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Old 28 February 2017, 02:32   #26
matthey
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Join Date: Jan 2010
Location: Kansas
Posts: 1,284
Quote:
Originally Posted by Samurai_Crow View Post
Note that anyone who has seen AmigaOS sources is tainted and cannot legally develop a clean room reimplementation like AROS.
Olsen has made public comments about the condition of sources on amiga.org. I would not recommend anyone who has seen the sources to publicly admit to it but I don't want to give legal advise either .

Quote:
Originally Posted by E-Penguin View Post
The Pi is powerful enough to run an emulator for anything requiring the custom chips or legacy/original 68k code. Some sort of Amiga/ARM release could work well.
Emulators will get us everywhere and nowhere. The largest performance gain of the Raspberry Pi line has come from adding more cores and next from higher clock speeds (adjust Quake 3 benchmarks for clock speed and there is little difference between RPi 2 and 3). The cores are in order superscalar for better energy efficiency but this limits single core RISC performance.

Quote:
Originally Posted by E-Penguin View Post
Look what RISC OS did: open source an OS from the 80s and make it available on modern hardware. https://www.riscosopen.org/content/
The RISC OS has been reinvigorated by the Raspberry Pi because it now has very affordable native hardware. The same would happen for the Amiga if it had mass produced affordable native hardware.

Quote:
Originally Posted by hitchhikr View Post
If my calculations are correct, this should work:
Violence is never the answer, especially against the innocent. What could be more innocent than a kitten?

Quote:
Originally Posted by wXR View Post
This is an easy one to solve. Simply put the repo behind a Tor hidden service (.onion). It won't be taken down. No one is even going to know where it is hosted.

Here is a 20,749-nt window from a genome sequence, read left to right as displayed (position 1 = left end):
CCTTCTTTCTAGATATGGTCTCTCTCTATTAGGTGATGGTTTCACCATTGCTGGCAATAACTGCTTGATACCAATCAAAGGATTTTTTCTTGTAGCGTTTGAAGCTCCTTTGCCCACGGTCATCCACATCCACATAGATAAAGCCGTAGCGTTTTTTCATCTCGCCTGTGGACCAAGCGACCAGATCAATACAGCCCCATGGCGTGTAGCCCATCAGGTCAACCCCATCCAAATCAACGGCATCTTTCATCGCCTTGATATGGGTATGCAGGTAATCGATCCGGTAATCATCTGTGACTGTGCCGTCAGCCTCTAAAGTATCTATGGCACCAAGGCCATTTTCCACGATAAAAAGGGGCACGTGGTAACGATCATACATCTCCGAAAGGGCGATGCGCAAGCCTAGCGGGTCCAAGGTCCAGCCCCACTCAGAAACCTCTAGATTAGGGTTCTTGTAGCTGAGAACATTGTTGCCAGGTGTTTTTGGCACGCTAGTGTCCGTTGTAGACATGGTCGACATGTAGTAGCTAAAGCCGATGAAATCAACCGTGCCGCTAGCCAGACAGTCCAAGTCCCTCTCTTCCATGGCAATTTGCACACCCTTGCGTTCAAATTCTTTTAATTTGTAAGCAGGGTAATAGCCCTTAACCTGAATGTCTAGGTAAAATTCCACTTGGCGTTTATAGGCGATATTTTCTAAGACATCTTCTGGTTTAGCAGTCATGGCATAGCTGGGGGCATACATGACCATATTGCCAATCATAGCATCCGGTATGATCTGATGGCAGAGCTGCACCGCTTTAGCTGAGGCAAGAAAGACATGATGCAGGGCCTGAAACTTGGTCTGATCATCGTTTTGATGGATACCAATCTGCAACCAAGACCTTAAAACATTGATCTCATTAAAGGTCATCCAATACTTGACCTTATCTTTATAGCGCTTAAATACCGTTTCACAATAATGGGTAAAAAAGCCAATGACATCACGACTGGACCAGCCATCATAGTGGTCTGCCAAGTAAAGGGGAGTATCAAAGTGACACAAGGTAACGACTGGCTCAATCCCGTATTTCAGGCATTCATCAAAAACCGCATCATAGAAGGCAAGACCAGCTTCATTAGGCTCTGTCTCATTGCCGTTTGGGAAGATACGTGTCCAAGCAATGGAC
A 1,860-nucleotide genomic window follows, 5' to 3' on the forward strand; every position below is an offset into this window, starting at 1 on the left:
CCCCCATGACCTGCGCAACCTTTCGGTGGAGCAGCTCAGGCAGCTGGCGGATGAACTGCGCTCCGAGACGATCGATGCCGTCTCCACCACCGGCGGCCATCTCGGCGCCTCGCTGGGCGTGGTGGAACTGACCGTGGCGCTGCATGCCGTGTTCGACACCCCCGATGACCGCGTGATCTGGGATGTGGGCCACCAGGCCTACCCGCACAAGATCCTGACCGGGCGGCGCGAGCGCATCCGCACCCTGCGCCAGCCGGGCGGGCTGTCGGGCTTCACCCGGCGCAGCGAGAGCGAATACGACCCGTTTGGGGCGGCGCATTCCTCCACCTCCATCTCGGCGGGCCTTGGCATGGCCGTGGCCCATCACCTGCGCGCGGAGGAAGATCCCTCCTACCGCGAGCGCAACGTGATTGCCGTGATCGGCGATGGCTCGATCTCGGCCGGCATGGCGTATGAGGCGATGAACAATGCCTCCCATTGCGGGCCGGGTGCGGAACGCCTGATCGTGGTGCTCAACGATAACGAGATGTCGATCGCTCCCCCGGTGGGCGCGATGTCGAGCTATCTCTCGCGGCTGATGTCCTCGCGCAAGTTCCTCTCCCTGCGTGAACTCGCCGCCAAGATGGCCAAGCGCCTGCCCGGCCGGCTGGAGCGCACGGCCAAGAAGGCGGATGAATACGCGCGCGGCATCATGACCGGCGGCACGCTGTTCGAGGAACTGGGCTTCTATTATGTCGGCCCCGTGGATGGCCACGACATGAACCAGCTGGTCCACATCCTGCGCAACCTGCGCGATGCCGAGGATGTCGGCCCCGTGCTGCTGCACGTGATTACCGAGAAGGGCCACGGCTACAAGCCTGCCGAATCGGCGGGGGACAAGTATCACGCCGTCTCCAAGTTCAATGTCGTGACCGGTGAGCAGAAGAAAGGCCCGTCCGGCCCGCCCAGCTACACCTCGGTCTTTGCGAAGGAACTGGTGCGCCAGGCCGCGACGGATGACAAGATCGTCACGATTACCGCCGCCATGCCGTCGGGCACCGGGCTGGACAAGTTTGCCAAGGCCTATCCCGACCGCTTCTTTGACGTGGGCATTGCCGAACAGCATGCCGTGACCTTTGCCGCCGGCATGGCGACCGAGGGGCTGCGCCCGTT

Here are the options I see:

1. Improve OS3.1 sources and publicly release DIFFs only, with scripts to rebuild against a specific hash of a specific archive of the 3.1 sources.

2. (Publicly) improve OS3.1 sources and put the whole repo behind a tor hidden service.

3. Improve AROS substantially.

4. Keep fighting with god-knows-who over god-knows-what "rights"

I prefer #2. Remember: the real issue is popular mentality. Proprietary software remains a plague, and I certainly would encourage everyone to fight it with every middle finger they can muster. Legal or not, open it all up and stop giving a shit. Its fitting, and in a way, perfect.
Hidden does not always stay hidden, especially something that becomes popular.

Quote:
Originally Posted by EugeneNine View Post
And AROS source is sort of hidden even though its open source because they don't want anyone who might have seen the copyrighted Amiga source from tainting the AROS source and cause them a legal issue. So it makes working with AROS a little harder as well.
I don't believe this is true. The AROS source code is big and awkward but I don't think it is meant as a deterrent to anybody. I seem to recall some people wanting to make it easier to dl and build. I don't think very many people with classic 68k Amigas are downloading and building it though .
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